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james779's avatar

Subdivision Rule Discrimination?

Asked by james779 (4points) March 26th, 2011

I have recently install a solar array (solar electric system) at my home. Instead of installing on the roof I used a ground mount system, it is on pipe structure in yard. I had everything fully approved by all 3 trustees. Passed all inspections by local municipality and now 3 people in subdivision want me to take down the system. The 3 trustees are about to change their mind and rescind approval. I don’t think they can. They also said because of the controversy they will more than likely ammend the rules to ban all solar panels from subdivision.

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8 Answers

BarnacleBill's avatar

Is it visible from the street? Are they mistaking it for a satellite dish?

james779's avatar

yes it is visible from the street.

lynfromnm's avatar

I would think if the trustees change their minds after you have gone to the expense, they would have to pay for any changes. Don’t trustees enforce the subdivision covenants? Do your covenants say anything about the trustees changing their minds every time they get pressure from someone?

But I gotta say, what idiots your trustees are, if they discourage energy efficiency. This is wave of the present, not just the future. It’s just as dumb as those people in Martha’s Vineyard who object to the wind farm there. What’s their solution to clean efficient energy? People should be encouraged to use solar panels, not punished for it.

You need to review the covenants to determine whether the trustees have a right to make you dissemble the structure, and what recourse you have fro any grievances. Covenants are different in every subdivision. You may need to hire an attorney to protect your investment.

james779's avatar

There is no mistaking it. The dimensions are 27 ft wide x 12 ft tall. There are 20 panels (5 across and 4 high).

The installations meets all the rules of the subdivision. The 3 people against the installation are bending a rule to meet their needs by trying to redifine the word structure to fit into the definition of the word building. We have a set back rule for buildings not structures.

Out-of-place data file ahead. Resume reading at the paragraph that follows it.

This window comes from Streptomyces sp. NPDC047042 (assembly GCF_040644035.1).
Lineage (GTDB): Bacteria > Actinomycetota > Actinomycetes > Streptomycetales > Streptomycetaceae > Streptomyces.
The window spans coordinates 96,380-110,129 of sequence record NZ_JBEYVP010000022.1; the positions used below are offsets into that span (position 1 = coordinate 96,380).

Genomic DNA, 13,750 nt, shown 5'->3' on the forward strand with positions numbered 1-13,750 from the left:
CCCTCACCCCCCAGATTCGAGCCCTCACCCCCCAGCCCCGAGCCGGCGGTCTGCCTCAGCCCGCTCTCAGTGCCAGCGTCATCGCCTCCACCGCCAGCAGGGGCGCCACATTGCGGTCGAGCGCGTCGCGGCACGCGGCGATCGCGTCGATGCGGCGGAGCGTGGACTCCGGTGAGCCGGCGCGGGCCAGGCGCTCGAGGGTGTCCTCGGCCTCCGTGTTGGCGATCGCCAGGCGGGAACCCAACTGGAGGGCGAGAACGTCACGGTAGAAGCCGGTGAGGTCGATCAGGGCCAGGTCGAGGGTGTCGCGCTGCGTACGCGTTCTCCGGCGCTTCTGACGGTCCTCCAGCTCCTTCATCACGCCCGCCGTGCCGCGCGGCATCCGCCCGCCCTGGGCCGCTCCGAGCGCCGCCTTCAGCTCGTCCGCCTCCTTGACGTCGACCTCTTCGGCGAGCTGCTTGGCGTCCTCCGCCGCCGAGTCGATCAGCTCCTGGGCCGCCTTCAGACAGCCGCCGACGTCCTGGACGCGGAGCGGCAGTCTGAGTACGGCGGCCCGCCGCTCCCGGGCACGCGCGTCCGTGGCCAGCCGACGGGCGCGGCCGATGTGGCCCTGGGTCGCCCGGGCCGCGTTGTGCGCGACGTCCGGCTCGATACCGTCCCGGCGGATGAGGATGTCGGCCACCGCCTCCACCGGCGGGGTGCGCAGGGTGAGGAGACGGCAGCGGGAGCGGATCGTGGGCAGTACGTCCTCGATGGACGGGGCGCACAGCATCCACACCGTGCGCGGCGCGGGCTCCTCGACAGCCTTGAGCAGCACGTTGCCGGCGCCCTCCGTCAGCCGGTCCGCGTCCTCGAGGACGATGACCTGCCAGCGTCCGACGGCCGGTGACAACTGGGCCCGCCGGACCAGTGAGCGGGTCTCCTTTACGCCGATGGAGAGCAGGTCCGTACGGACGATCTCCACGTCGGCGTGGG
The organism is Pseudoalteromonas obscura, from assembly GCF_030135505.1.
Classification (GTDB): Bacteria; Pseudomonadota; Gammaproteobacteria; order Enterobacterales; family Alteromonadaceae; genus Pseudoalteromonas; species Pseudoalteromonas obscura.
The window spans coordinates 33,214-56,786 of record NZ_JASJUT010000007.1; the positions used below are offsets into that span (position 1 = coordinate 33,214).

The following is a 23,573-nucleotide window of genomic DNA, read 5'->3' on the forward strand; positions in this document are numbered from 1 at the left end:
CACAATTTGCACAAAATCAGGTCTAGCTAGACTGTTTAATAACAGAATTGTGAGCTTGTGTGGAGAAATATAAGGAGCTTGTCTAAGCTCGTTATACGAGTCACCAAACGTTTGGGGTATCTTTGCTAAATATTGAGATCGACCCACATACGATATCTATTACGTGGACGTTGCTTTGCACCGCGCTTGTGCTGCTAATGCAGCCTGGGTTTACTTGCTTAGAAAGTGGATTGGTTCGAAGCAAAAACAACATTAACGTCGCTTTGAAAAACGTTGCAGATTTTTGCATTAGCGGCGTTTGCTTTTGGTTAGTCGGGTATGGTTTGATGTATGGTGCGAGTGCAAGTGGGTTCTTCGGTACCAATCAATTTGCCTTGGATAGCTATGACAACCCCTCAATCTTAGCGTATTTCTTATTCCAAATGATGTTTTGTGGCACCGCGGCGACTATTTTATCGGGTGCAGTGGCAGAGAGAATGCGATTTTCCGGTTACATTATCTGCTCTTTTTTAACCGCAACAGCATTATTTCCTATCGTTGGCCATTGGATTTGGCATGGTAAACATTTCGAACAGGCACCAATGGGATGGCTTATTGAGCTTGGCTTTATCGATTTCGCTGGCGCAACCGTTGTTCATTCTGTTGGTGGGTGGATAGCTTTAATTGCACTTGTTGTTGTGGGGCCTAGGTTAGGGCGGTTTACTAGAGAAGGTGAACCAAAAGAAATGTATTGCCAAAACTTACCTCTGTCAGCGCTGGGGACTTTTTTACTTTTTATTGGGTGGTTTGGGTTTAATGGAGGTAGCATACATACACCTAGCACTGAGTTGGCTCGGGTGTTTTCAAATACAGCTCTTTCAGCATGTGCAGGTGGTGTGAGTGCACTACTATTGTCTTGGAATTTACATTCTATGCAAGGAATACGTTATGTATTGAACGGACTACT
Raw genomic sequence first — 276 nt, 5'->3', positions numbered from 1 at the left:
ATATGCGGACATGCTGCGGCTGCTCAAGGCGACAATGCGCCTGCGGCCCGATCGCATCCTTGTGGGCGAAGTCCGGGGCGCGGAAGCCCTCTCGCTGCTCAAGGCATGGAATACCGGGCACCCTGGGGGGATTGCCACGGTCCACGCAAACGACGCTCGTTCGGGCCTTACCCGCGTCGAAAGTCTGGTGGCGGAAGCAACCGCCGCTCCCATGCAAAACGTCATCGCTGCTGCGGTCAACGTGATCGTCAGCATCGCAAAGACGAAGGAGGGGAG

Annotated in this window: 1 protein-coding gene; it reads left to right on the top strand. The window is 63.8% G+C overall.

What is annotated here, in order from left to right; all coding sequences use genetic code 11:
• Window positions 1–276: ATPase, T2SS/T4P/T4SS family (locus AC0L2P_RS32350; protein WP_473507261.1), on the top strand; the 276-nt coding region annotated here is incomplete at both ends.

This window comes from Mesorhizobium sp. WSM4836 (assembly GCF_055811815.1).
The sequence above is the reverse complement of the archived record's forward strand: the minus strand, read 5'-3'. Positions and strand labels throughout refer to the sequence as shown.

The funny thing is we have multiple rules being broke throughout the subdivision where the trustees made exceptions such as fences are not suppose to be over 42 inches high (ridiculous but still a rule). No clothes lines allowed. One of the persons threatening lawsuit is in violation of both of these rules.

Does anyone know of anything similar happening and the outcome.

SpatzieLover's avatar

@james779 I once lived in a subdivision like yours. It would be best for you to consult an attorney pronto.

lynfromnm's avatar

To me, the point is that you followed all the rules and were approved. If they are going to rescind that decision, I think they have to pay for it. You should make that clear—you’re out a lot of money, even though you followed their procedures. Those other people, with the fences too high, did NOT follow the procedure.

BarnacleBill's avatar

I don’t think they would be able to change a rule “after the fact” unless they currently have a rule that satellite dishes cannot be visible from the street. In which case the argument could be that the intent of that rule is violated by a solar panel, while not a satellite dish, being similar to a satellite dish in terms of violating the regulations. If the board had their act together, they would have held off on approving your solar panel until they had a chance to review and amend the restriction document to determine what the restrictions, if any, on solar panels should be.

I would suggest that you get a lawyer. This really isn’t about the solar panels itself, but about how the approval process works and how the restrictions are interpreted/amended. If they are going to make you move it, you should be able to negotiate them paying the expense because you’re not in violation.

I live in a historic district, and we go through this sort of stuff all the time.

BBSDTfamily's avatar

@james779 Document that you had this approved previously by the trustees. In front of a judge you will look like the responsible resident that you are and if you are made to take it down, request that the cost comes out of the subdivison dues account. I don’t think you have anything to worry about though.

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